Kemper Crabb

Worship. Art. World.

Observations on Worship and the Arts (Part 2)

We saw in the first part of this article that worship was primarily for the Pleasure of God, rather than for our own pleasure.   We saw also that the Evangelical Church in America has largely lost this belief in the heat of the quest for their own pleasure.

Understand that this quest for pleasure is normally called by more spiritual-sounding names like “seeking a Blessing”, “having an experience with God”, “feeling the Glory fall”, and other euphemisms.

Please realize that, when God’s Pleasure in worship is primarily sought, blessings will inevitably result, worshippers will experience the Presence of God, and His Glory will fall.   However, if we are only seeking to please God because what we really want is the by-product of pleasing Him, then those by-products (even if they are good things like blessings, or an experience with God and His Glory) become idols, things we want and value more than we want to obey, love and please God.

To most American Evangelicals, this idolatry (all wrapped in spiritual, Biblical terminology) seems so normal and natural that we begin to mistake it for the true Biblical worship that Jesus demands in His Word.   This has been the case for so long that we have deformed the forms of our worship to elicit emotional, self-fixated good feelings with little or no thought for forming the holiness in the worshipper that enables the type of worship that truly pleases the Lord.

This de-formation of our worship has also inevitably resulted in deformed content, focus, and (even) style concerning the songs used in our services of worship.

Understand that the Church has historically drawn from Scripture’s teaching an understanding that three general types of worship-song content are to be used in formal worship: (1) Songs that tell God Who He Is [such as “Holy, Holy, Holy”, “Our God Is An Awesome God”, and “Agnus Dei”], (2) Songs that tell God what He has done (does) objectively [such as “Savior, Like A Shepherd Lead Us”, “Thou Art Worthy”, and “He Leadeth Me”], and (3) Songs that tell God subjectively what He has done , e.g. what He done for me [such as “Amazing Grace”, “This Is My Father’s World”, and “Amazing Love”].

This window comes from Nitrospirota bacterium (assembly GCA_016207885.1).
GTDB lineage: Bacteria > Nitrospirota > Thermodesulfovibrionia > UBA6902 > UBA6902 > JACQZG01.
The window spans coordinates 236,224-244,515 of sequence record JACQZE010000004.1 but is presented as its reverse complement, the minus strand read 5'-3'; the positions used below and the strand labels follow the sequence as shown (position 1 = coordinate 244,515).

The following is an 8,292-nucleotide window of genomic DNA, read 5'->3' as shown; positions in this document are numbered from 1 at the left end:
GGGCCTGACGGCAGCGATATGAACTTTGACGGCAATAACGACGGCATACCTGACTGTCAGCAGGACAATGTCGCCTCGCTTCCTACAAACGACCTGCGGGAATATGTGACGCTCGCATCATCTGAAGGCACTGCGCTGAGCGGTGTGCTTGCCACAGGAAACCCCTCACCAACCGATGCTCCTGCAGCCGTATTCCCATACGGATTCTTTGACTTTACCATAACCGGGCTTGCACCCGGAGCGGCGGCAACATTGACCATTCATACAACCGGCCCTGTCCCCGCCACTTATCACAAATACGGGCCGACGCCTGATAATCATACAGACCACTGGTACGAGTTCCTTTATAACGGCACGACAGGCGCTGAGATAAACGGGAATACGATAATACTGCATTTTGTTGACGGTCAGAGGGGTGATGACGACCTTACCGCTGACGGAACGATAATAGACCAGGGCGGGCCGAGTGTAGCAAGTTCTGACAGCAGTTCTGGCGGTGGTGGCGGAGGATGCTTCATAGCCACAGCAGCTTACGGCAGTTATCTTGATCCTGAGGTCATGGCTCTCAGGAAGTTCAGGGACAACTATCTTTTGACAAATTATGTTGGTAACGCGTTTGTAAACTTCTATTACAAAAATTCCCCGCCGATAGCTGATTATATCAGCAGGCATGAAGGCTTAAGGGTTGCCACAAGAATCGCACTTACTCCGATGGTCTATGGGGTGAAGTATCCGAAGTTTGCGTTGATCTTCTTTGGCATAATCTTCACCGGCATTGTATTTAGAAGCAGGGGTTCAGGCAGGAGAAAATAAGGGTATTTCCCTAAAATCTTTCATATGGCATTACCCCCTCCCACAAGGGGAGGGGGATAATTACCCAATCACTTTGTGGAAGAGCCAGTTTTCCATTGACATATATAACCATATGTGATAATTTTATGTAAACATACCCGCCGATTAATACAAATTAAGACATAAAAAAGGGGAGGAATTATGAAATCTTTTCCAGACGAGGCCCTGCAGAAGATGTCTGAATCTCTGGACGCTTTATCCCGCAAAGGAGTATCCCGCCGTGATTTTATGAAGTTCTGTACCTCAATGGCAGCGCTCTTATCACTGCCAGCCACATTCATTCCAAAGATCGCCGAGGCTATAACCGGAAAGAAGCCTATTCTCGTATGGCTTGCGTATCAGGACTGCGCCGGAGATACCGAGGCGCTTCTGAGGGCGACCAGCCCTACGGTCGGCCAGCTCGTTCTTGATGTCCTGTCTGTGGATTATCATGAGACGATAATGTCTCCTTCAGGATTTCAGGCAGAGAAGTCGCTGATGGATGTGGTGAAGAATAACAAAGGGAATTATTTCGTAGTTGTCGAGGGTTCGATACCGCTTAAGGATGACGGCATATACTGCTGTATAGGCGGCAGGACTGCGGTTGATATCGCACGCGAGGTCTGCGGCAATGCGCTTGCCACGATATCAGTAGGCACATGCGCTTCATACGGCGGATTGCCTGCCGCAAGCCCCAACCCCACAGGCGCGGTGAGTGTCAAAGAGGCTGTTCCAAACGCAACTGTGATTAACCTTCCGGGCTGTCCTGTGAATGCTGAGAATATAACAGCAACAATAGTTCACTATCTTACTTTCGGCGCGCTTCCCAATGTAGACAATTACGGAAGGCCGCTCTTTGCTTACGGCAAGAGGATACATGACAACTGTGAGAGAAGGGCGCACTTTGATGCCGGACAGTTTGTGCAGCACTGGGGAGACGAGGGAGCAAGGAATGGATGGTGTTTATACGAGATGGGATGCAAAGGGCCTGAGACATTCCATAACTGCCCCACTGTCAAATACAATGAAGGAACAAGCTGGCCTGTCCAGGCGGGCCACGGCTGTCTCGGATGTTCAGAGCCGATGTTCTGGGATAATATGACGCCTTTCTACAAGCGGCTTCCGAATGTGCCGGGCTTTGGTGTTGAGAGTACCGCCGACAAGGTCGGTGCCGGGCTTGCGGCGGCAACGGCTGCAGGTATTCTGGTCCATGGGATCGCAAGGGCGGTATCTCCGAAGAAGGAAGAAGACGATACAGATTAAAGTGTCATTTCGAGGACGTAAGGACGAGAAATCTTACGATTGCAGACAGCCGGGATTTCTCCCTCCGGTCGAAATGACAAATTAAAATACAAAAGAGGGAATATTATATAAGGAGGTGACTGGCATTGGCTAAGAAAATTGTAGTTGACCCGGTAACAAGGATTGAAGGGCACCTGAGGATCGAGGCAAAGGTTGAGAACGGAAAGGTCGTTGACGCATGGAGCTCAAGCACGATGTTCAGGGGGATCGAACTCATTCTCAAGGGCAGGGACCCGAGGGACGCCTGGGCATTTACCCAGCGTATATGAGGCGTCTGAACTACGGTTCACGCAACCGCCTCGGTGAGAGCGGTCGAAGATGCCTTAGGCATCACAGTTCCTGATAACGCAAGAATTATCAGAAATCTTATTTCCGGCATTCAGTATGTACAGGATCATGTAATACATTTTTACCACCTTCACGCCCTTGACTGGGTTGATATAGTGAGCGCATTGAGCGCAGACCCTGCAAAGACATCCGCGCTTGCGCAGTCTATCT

These three types of worship-songs frequently mix content genre, with some both telling God Who He Is as well as telling Him what He has done [such as “Thou Art Worthy”], or telling Him what He has done both objectively and subjectively [like “The Old Rugged Cross”]. We shouldn’t find this surprising, since this genre-mixing of worship-song content is common in the Psalms, which both the Old Covenant and New Covenant Churches used as their formal-worship hymn-book for thousands of years (cf., Psalms 22, 25, 27, 33, 34, etc.)

The reader will notice that there is a proper place to tell God how what He has done has affected the worshipper, even to the point of how God’s Actions make the worshipper feel.   However, as in the Psalter, this is balanced by, and interspersed with, songs which tell God Who He Is and what He has done objectively .

Even the more subjective Psalms, however, are aimed at praising God for what He has done, not to simply elicit good feelings or an emotional experience from Him by bribing Him with worship to manipulate Him to do so.

In the next column, we will (God willing) look at some examples of how today’s self-orientation in worship has affected the style and content (and aim) of many of our worship-songs.